Obama Nominates Cop Killer Advocate to Head DOJ Civil Rights Division
In 1982, former Black Panther Mumia Abu-Jamal was convicted of murdering Philadelphia Police Officer Daniel Faulkner. Abu-Jamal never denied the killing during his trial. He, and his supporters, are still unapologetic for Faulkner’s death. More on this from Matthew Vadum:
“The question of Abu-Jamal’s guilt is not a close call,” according to John Fund. “Two hospital workers testified that Abu-Jamal confessed to them: ‘I shot the motherf***er, and I hope the motherf***er dies.’ His brother, William, has never testified to his brother’s innocence even though he was at the scene of the crime. Abu-Jamal himself chose not to testify in his own defense.”
As Faulkner tried to arrest Abu-Jamal’s brother during a traffic stop, Abu-Jamal shot the policeman once in the back and then stood over him and shot him four more times at close range, once directly in the face. Multiple eyewitnesses were present during the crime.
After the Supreme Court threw out the Beard v. Abu-Jamal case in 2010, a petition was circulated calling for President Obama and Attorney General Holder to investigate the “long history of civil rights and constitutional violations” in Abu-Jamal’s case. If Adegbile is confirmed, it is likely he will open up an investigation into the Abu-Jamal case, despite multiple court rulings over the past three decades upholding his murder conviction.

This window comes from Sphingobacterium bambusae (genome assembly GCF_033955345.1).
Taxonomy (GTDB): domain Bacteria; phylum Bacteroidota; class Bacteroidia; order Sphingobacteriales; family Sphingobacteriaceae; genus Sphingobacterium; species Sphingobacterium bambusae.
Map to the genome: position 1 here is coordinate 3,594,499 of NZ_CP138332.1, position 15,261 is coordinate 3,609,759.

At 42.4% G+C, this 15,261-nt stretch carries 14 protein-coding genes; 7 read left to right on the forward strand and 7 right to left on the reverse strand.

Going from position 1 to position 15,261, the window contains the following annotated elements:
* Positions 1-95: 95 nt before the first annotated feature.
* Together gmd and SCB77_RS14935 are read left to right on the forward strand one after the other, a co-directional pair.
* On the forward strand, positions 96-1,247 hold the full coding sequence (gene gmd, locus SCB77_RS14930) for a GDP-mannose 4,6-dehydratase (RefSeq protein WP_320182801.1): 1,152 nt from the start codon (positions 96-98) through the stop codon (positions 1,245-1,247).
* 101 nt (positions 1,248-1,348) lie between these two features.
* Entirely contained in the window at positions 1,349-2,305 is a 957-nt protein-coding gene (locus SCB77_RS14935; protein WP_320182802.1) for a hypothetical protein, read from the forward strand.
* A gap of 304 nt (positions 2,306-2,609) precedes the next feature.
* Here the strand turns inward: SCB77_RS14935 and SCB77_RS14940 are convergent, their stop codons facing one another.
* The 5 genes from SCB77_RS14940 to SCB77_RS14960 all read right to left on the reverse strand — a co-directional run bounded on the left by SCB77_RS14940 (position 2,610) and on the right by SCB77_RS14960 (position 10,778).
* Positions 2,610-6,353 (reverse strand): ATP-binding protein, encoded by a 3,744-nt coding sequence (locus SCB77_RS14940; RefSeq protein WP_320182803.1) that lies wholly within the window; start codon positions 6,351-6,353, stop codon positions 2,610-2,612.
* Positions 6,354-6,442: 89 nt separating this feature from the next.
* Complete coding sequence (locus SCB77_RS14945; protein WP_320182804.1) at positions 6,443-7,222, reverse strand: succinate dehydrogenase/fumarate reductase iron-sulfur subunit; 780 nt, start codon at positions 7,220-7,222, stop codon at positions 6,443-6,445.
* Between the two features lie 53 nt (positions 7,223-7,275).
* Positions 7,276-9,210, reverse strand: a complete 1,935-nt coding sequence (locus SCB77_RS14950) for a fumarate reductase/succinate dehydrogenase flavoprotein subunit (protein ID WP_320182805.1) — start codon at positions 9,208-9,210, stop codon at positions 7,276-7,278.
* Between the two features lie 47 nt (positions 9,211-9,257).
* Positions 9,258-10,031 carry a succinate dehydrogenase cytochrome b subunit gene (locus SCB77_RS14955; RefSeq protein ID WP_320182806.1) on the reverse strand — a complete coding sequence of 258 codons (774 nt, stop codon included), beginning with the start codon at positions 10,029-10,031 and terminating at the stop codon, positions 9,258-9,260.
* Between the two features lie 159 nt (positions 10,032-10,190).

On the voting front, there are many concerns about how Adegbile will enforce or change the law. In June 2013, the Supreme Court struck down Section 4 of the Voting Rights Act as unconstitutional, allowing states to change their voting laws without prior approval from the Justice Department. Attorney General Eric Holder has essentially ignored the ruling.Through his extensive work at the NAACP and in arguments before the Supreme Court, Adegbile has made it clear he does not believe civil rights apply to whites.
Not surprisingly, the mainstream media seems to be less interested in Adegbile’s radical ties and more interested in his role on Sesame Street as a child actor.
Not every child actor grows up to be a high-ranking Justice Department official, but Debo P. Adegbile has a chance to do just that.
Adegbile, who appeared on Sesame Street during the 1970s, has been nominated to be the new assistant attorney general for civil rights; President Obama submitted the nomination to the Senate on Monday.
If confirmed, Adegbile would replace Tom Perez, the new secretary of labor.
The Los Angeles Times reported on Adegbile’s previous career:
“When he was 4 or 5, a friend noticed an ad seeking children to audition for Sesame Street. Adegbile landed the job and played the part of Debo, a child of the Sesame Street neighborhood, until high school.
Adegbile will testify in front of the Senate Judiciary Committee Wednesday at 10 am et.